JDO or O/R Mapper ?

Discussion in 'Java' started by Deepak Nayal, Feb 3, 2004.

  1. Deepak Nayal

    Deepak Nayal Guest

    Can anybody please let me know what is the difference between
    JDO(Implementation) and O/R Mapper ?

    Which one should be used when ?
     
    Deepak Nayal, Feb 3, 2004
    #1
    1. Advertising

  2. "Deepak Nayal" <> wrote in message
    news:bvp19j$vadsk$-berlin.de...
    >
    > Can anybody please let me know what is the difference between
    > JDO(Implementation) and O/R Mapper ?
    >
    > Which one should be used when ?
    >
    >


    I would say JDO is an API specification for a particular class of O/R
    mapper. Both can be used when you insist on creating a transparant but
    suboptimal way to store data that is contained in Java objects in a
    relational database...

    Silvio Bierman
     
    Silvio Bierman, Feb 3, 2004
    #2
    1. Advertising

  3. Deepak Nayal

    Adam Maass Guest

    "Silvio Bierman" <> wrote:
    >
    >
    > I would say JDO is an API specification for a particular class of O/R
    > mapper. Both can be used when you insist on creating a transparant but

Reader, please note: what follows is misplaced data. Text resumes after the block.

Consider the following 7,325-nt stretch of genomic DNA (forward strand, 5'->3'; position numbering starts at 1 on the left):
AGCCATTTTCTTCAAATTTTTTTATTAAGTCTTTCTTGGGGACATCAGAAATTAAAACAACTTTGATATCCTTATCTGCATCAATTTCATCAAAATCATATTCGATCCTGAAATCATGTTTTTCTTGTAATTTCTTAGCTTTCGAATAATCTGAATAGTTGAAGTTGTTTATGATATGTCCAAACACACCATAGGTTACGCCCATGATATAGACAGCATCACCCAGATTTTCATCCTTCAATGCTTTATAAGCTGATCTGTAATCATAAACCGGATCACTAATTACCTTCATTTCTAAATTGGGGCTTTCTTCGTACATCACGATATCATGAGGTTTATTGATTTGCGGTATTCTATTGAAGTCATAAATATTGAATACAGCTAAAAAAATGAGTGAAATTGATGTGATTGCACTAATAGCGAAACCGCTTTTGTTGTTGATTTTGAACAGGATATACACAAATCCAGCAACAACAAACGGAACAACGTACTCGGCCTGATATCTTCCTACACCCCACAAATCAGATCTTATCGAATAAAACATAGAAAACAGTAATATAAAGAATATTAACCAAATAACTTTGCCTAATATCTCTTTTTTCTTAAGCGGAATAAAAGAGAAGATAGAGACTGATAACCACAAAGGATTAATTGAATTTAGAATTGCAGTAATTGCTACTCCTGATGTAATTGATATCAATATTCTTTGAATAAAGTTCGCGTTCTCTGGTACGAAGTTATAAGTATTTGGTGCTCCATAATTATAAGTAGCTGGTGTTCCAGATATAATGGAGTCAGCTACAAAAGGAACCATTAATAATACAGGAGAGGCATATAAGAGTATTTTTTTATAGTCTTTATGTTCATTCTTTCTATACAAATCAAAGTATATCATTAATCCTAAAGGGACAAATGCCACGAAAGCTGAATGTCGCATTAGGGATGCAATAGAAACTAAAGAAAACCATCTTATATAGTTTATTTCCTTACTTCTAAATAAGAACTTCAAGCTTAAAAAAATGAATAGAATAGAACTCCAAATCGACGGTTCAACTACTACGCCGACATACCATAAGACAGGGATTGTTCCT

> suboptimal way to store data that is contained in Java objects in a
    > relational database...
    >


    I am interested to know why you consider O/R mappers "suboptimal."
     
    Adam Maass, Feb 6, 2004
    #3
  4. "Adam Maass" <> wrote in message
    news:...
    >
    > "Silvio Bierman" <> wrote:
    > >
    > >
    > > I would say JDO is an API specification for a particular class of O/R
    > > mapper. Both can be used when you insist on creating a transparant but
    > > suboptimal way to store data that is contained in Java objects in a
    > > relational database...
    > >

    >
    > I am interested to know why you consider O/R mappers "suboptimal."
    >
    >


    Only in rare cases do I need persistance of an object that is part of an
    application and when I do it is never meant to go into a relation database.

    I often need a well designed relational database and an evenly well designed
    application that makes use of that same database. OR mappers imply that you
    map the state of an in-memory object to a relational database. That is
    simply not the same and loften eads to poorly designed databases which
    mirror the logical structure of memory objects instead of the information